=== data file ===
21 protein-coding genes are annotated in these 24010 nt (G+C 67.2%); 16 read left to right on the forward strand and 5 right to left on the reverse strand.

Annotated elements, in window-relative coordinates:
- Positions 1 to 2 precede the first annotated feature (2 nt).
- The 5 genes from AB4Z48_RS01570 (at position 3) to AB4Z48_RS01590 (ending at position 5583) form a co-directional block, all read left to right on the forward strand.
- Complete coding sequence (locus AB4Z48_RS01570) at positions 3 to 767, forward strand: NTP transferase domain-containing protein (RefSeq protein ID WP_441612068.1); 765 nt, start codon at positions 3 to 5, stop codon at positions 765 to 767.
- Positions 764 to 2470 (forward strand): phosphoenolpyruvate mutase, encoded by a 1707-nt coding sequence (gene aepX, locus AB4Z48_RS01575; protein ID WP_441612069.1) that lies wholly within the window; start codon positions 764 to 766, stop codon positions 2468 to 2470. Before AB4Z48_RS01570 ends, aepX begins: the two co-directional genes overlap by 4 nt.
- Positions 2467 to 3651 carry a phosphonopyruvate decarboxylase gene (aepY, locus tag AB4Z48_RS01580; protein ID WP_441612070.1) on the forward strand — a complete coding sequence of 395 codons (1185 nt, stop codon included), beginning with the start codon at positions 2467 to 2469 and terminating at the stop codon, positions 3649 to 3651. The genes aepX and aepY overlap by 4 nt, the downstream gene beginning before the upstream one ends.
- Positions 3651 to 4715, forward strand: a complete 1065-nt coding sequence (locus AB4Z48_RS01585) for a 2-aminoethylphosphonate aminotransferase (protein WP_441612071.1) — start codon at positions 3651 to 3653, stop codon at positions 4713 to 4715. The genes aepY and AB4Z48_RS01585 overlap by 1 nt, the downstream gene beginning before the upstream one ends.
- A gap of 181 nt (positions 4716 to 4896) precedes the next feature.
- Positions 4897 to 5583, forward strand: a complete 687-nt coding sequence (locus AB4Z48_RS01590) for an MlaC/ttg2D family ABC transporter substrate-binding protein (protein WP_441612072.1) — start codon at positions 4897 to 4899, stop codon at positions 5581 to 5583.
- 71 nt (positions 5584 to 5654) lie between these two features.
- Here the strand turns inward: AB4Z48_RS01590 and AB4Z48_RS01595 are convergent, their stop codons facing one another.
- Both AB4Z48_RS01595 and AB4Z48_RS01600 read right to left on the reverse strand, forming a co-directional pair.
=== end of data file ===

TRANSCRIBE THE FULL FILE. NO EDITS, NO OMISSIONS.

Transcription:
21 protein-coding genes are annotated in these 24010 nt (G+C 67.2%); 16 read left to right on the forward strand and 5 right to left on the reverse strand.

Annotated elements, in window-relative coordinates:
- Positions 1 to 2 precede the first annotated feature (2 nt).
- The 5 genes from AB4Z48_RS01570 (at position 3) to AB4Z48_RS01590 (ending at position 5583) form a co-directional block, all read left to right on the forward strand.
- Complete coding sequence (locus AB4Z48_RS01570) at positions 3 to 767, forward strand: NTP transferase domain-containing protein (RefSeq protein ID WP_441612068.1); 765 nt, start codon at positions 3 to 5, stop codon at positions 765 to 767.
- Positions 764 to 2470 (forward strand): phosphoenolpyruvate mutase, encoded by a 1707-nt coding sequence (gene aepX, locus AB4Z48_RS01575; protein ID WP_441612069.1) that lies wholly within the window; start codon positions 764 to 766, stop codon positions 2468 to 2470. Before AB4Z48_RS01570 ends, aepX begins: the two co-directional genes overlap by 4 nt.
- Positions 2467 to 3651 carry a phosphonopyruvate decarboxylase gene (aepY, locus tag AB4Z48_RS01580; protein ID WP_441612070.1) on the forward strand — a complete coding sequence of 395 codons (1185 nt, stop codon included), beginning with the start codon at positions 2467 to 2469 and terminating at the stop codon, positions 3649 to 3651. The genes aepX and aepY overlap by 4 nt, the downstream gene beginning before the upstream one ends.
- Positions 3651 to 4715, forward strand: a complete 1065-nt coding sequence (locus AB4Z48_RS01585) for a 2-aminoethylphosphonate aminotransferase (protein WP_441612071.1) — start codon at positions 3651 to 3653, stop codon at positions 4713 to 4715. The genes aepY and AB4Z48_RS01585 overlap by 1 nt, the downstream gene beginning before the upstream one ends.
- A gap of 181 nt (positions 4716 to 4896) precedes the next feature.
- Positions 4897 to 5583, forward strand: a complete 687-nt coding sequence (locus AB4Z48_RS01590) for an MlaC/ttg2D family ABC transporter substrate-binding protein (protein WP_441612072.1) — start codon at positions 4897 to 4899, stop codon at positions 5581 to 5583.
- 71 nt (positions 5584 to 5654) lie between these two features.
- Here the strand turns inward: AB4Z48_RS01590 and AB4Z48_RS01595 are convergent, their stop codons facing one another.
- Both AB4Z48_RS01595 and AB4Z48_RS01600 read right to left on the reverse strand, forming a co-directional pair.